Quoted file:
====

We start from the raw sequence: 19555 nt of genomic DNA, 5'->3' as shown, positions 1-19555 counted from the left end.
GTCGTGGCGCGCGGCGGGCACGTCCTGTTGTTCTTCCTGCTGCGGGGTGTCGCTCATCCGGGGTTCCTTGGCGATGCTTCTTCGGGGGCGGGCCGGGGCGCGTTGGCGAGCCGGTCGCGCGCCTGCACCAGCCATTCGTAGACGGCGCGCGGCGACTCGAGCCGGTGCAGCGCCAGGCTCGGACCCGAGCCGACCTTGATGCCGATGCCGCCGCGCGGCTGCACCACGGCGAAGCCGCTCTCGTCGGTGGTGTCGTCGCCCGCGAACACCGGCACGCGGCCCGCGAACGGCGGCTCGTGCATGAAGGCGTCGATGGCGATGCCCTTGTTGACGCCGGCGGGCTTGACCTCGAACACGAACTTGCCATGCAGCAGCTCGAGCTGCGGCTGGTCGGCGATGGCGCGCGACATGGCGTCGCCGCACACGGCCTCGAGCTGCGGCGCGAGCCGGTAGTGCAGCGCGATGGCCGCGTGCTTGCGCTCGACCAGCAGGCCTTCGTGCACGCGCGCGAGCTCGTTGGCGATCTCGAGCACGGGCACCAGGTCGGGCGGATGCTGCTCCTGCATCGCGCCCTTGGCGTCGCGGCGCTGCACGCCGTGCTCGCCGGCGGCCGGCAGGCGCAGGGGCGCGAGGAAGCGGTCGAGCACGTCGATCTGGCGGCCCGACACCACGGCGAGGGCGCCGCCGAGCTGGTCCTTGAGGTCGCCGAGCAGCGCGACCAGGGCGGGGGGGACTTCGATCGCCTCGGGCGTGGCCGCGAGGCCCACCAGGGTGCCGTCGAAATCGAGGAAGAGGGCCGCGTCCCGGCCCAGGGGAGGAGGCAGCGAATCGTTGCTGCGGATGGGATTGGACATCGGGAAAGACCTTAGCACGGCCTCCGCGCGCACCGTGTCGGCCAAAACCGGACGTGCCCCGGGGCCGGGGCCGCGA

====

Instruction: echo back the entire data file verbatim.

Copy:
We start from the raw sequence: 19555 nt of genomic DNA, 5'->3' as shown, positions 1-19555 counted from the left end.
GTCGTGGCGCGCGGCGGGCACGTCCTGTTGTTCTTCCTGCTGCGGGGTGTCGCTCATCCGGGGTTCCTTGGCGATGCTTCTTCGGGGGCGGGCCGGGGCGCGTTGGCGAGCCGGTCGCGCGCCTGCACCAGCCATTCGTAGACGGCGCGCGGCGACTCGAGCCGGTGCAGCGCCAGGCTCGGACCCGAGCCGACCTTGATGCCGATGCCGCCGCGCGGCTGCACCACGGCGAAGCCGCTCTCGTCGGTGGTGTCGTCGCCCGCGAACACCGGCACGCGGCCCGCGAACGGCGGCTCGTGCATGAAGGCGTCGATGGCGATGCCCTTGTTGACGCCGGCGGGCTTGACCTCGAACACGAACTTGCCATGCAGCAGCTCGAGCTGCGGCTGGTCGGCGATGGCGCGCGACATGGCGTCGCCGCACACGGCCTCGAGCTGCGGCGCGAGCCGGTAGTGCAGCGCGATGGCCGCGTGCTTGCGCTCGACCAGCAGGCCTTCGTGCACGCGCGCGAGCTCGTTGGCGATCTCGAGCACGGGCACCAGGTCGGGCGGATGCTGCTCCTGCATCGCGCCCTTGGCGTCGCGGCGCTGCACGCCGTGCTCGCCGGCGGCCGGCAGGCGCAGGGGCGCGAGGAAGCGGTCGAGCACGTCGATCTGGCGGCCCGACACCACGGCGAGGGCGCCGCCGAGCTGGTCCTTGAGGTCGCCGAGCAGCGCGACCAGGGCGGGGGGGACTTCGATCGCCTCGGGCGTGGCCGCGAGGCCCACCAGGGTGCCGTCGAAATCGAGGAAGAGGGCCGCGTCCCGGCCCAGGGGAGGAGGCAGCGAATCGTTGCTGCGGATGGGATTGGACATCGGGAAAGACCTTAGCACGGCCTCCGCGCGCACCGTGTCGGCCAAAACCGGACGTGCCCCGGGGCCGGGGCCGCGA